Washington, D.C., March 24, 2011 — The Quadrennial Diplomacy and Development Review (QDDR), released by the State Department last December, provides a road map for the future of U.S. diplomacy and development. But in a political climate dominated by fiscal and budgetary constraints, the QDDR focuses on the need for new investments in civilian power when it should have focused on trade-offs, according to a new article in The Washington Quarterly by CNAS Vice President and Director of Studies Dr. Kristin M. Lord and Bacevich Fellow Brian Burton.
Lord and Burton praise many of the initiatives set forth in the QDDR but suggest that if the QDDR does not help produce real change, it could create disillusionment with the broader effort to strengthen civilian power in support of U.S. national interests. The United States will risk entering a period of “smart power fatigue” that will only further sap the strength of the agencies upon which U.S. foreign policy relies.
Former State Department Director of Policy Planning and co-director of the QDDR Anne-Marie Slaughter agrees with the article’s call to set priorities in a resource-constrained environment, noting, "Leading through civilian power means directing and coordinating the resources of all America’s civilian agencies to prevent and resolve conflicts. In this constrained economic environment, we will have to make tradeoffs, but diplomacy and development cannot fall by the wayside."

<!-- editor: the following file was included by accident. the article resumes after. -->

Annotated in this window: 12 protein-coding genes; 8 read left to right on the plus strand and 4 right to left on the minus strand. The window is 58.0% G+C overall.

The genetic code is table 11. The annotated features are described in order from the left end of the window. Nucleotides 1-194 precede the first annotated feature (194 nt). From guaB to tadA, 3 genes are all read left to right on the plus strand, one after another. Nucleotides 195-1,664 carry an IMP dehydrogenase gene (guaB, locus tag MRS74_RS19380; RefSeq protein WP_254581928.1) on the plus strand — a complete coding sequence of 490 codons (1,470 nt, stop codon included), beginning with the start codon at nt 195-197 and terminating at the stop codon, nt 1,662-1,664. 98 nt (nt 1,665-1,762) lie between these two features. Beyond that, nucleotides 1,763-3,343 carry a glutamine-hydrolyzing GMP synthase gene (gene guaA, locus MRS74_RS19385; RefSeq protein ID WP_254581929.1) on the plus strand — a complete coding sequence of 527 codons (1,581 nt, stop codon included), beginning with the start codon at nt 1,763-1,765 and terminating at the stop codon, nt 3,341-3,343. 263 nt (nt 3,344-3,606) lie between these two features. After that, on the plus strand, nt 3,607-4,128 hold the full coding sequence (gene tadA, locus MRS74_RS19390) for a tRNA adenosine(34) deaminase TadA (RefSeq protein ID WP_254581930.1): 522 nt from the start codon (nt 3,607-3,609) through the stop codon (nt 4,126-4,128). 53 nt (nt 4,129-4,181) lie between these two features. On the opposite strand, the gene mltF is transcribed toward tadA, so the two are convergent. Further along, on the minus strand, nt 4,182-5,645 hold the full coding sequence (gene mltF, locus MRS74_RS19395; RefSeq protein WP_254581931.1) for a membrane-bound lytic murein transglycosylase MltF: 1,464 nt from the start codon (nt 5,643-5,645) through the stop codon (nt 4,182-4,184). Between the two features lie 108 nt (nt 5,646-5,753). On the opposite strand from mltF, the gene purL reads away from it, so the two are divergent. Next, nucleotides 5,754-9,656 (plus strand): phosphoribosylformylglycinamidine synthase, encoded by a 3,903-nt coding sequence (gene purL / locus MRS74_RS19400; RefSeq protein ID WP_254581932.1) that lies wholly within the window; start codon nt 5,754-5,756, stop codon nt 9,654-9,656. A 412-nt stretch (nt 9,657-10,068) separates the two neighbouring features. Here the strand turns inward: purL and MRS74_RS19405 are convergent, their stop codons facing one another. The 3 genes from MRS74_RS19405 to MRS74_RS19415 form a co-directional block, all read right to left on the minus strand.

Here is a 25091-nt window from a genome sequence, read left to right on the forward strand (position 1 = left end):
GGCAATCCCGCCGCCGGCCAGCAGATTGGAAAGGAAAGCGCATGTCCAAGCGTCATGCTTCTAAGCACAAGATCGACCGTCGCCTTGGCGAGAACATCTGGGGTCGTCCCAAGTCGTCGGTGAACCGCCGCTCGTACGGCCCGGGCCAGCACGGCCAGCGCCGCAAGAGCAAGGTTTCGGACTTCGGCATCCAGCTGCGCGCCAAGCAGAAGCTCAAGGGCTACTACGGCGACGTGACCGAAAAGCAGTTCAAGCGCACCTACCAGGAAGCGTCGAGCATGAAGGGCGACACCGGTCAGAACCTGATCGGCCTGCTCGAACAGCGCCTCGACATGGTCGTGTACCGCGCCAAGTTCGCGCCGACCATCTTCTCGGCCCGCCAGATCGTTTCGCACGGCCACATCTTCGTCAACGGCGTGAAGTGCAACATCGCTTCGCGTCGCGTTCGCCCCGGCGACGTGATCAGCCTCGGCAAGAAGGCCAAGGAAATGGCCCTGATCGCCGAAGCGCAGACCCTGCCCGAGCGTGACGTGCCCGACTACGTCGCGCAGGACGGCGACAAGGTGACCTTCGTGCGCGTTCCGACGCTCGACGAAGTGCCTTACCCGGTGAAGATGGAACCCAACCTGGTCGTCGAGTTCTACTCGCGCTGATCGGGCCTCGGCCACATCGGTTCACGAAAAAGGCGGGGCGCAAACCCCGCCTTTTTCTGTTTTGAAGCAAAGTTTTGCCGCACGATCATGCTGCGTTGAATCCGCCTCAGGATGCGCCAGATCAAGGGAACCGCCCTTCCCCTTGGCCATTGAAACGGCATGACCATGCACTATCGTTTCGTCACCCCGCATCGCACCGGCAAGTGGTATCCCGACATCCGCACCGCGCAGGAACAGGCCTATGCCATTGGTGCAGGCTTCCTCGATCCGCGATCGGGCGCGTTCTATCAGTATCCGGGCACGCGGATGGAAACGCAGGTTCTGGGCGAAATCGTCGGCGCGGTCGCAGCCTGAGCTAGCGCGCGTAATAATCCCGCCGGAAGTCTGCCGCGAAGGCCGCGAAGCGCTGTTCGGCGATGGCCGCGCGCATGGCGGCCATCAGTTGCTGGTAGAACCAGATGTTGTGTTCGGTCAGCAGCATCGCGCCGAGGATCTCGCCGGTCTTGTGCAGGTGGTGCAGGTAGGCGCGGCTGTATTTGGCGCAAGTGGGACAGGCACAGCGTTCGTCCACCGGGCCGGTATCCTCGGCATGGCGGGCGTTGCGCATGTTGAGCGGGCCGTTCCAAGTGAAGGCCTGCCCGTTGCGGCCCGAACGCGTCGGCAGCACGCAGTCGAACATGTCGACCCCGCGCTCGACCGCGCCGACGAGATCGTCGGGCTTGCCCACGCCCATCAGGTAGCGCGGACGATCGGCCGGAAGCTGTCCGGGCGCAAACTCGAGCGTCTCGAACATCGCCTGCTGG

The Washington Quarterly article caps a year-long CNAS project on U.S. diplomacy and development designed to help inform the QDDR process.
Other publications in this series include:
Did the State Department Get the QDDR Right?, by CNAS Vice President and Director of Studies Dr. Kristin M. Lord and Bacevich Fellow Brian Burton, Spring 2011
Managing 21st-Century Diplomacy: Lessons from Global Corporations, by CNAS Vice President and Director of Studies Dr. Kristin M. Lord and Senior Fellow Richard Fontaine, December 2010
Beyond Borders: Developing Comprehensive National Security Policies to Address Complex Regional Challenges, by CNAS Senior Advisor Dr. Patrick Cronin and Bacevich Fellow Brian Burton, December 2010
Eye to the Future: Refocusing State Department Policy Planning, by CNAS Senior Fellow Richard Fontaine and Bacevich Fellow Brian Burton, August 2010
Planning Diplomacy and Development: Force Planning Applications for the State Department and USAID, by CNAS Bacevich Fellow Brian Burton, August 2010
Contractors in American Conflicts: Adapting to a New Reality, by CNAS Senior Fellow Richard Fontaine and President Dr. John A. Nagl, June 2010
Engaging the Private Sector for the Public Good: The Power of Network Diplomacy, by CNAS Vice President and Director of Studies Dr. Kristin M. Lord, January 2010
Learning from Experience: Lessons from the QDR for the QDDR, by CNAS Bacevich Fellow Brian Burton, January 2010
The Center for a New American Security (CNAS) is an independent and nonpartisan research institution that develops strong, pragmatic and principled national security and defense policies. CNAS leads efforts to help inform and prepare the national security leaders of today and tomorrow.